Audit committees – scrutiny and the system

06 May 2021

The move to the integrated care model for the NHS makes the role of the audit committee more important than ever – but how should they work in a system?

All organisations should have an audit committee, especially those that are responsible for significant public funds. It is the senior committee in any organisation’s roster of support mechanisms and in the NHS is one of two mandatory committees. It is where the board looks for further assurance.

The Healthcare Financial Management Association defines this responsibility: “Given that governing bodies rely on an assurance framework to monitor strategic objectives and identify significant inherent risks, the audit committee’s primary role is to look behind it to provide assurance that the framework itself is valid and suitable for the governing body’s requirements.” HFMA NHS audit committee handbook, 4th edition, 2018 (ISBN No. 978-1-904624-97-4).

So, the role is about reviewing and reporting on the relevance and robustness of the governance structures and processes that, in conjunction with the mission and values of an organisation, deliver its strategies.

At the same time, while assessing the risks to achieving those strategic objects lies at the heart of much of the board’s work, overseeing the risk systems and processes as a whole is a key role for the audit committee.

Within the NHS, as we move to system working with shared accountability for the delivery of high-quality services, blurred boundaries and pooled resources with a regulator determined to look at system performance as well as organisation performance, how does an audit committee do its job?

The only reason for collaboration

Ultimately, the only reason for collaboration is to improve services for patients and service users – there is no other point to it. An audit committee absolutely needs to understand the context within which its sovereign organisation operates. What are the system ambitions, strategies and objectives and how do these match the organisation’s?

Joint committees, when they arrive, and committees in common will take on much of the day-to-day operational delivery. What is delegated and on what basis needs to be understood because the subsequent accountability for quality of service, financial probity and good governance cannot be delegated.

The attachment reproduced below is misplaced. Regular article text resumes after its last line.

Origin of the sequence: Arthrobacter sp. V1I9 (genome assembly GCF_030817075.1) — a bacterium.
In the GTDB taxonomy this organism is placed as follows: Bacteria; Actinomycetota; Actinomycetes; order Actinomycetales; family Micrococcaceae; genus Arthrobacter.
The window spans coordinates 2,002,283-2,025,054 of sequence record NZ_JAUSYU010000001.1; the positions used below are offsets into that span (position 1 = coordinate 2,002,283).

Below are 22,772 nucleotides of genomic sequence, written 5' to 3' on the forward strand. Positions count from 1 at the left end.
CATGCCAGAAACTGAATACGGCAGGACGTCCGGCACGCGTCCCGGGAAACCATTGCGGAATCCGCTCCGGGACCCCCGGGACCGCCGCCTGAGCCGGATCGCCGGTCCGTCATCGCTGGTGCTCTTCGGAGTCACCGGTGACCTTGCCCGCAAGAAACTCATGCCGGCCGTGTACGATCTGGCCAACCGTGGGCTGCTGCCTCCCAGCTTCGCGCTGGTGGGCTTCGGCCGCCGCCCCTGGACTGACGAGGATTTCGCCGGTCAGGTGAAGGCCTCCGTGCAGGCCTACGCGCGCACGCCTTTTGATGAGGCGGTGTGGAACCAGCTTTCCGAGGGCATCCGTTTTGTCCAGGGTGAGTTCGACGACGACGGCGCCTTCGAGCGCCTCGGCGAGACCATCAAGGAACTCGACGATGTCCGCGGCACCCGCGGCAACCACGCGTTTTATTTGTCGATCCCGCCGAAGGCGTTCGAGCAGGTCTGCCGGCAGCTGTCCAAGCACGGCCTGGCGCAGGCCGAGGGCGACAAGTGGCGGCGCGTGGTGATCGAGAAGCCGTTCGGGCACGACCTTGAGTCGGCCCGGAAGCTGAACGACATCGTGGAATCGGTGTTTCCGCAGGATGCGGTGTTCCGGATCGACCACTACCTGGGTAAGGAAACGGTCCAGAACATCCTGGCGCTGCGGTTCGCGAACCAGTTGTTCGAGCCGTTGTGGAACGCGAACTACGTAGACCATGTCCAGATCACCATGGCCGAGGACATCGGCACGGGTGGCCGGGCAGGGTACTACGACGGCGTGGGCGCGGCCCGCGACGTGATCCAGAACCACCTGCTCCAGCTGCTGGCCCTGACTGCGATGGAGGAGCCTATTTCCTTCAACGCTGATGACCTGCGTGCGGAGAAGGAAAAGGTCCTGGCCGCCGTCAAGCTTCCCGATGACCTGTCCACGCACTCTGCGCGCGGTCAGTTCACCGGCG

One solution is for the needs of accountability to be considered across the system by all affected audit committees. Is there a shared risk appetite, is the quality of information agreed and seen to be flowing satisfactorily and is it clear when the needs of the individual organisation replace those of the system?

The role of the internal audit service could be instrumental in all of this. Agreeing to review across the system either as a single study or in multi-organisation reviews would be a powerful way of giving additional assurance to those directors whose necks are on the block for both collaborating and being accountable for the performance of an individual trust.

Within the absolute of accountability there needs to be greater flexibility of thought about how to deliver it. Why not collaboration between audit committees as well as continuing to assert independence?

Overall, the essential is the improvement of service provision and there are many ways to achieve that – and the opposite. Nobody goes to work to do a bad job. Seeking assurance remains a laudable and essential aim; it can and should adjust to the new norms.

Illuminations

  • As custodians of billions of pounds of public money, ICSs will be expected, and frankly must, set up audit committees, which requires NEDs to sit on the NHS ICS board.
  • Audit committees within systems can collaborate…with other audit committees.
  • Don’t overlook the power of internal audit interventions across the system in providing extra assurance.
  • It’s about improvement and nothing else matters.

If you have any questions or comments about this briefing, please call us on 07732 681120 or email advice@good-governance.org.uk.

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Meet the author: Peter Allanson

Principal Consultant

Email: peter.allanson@good-governance.org.uk Find out more

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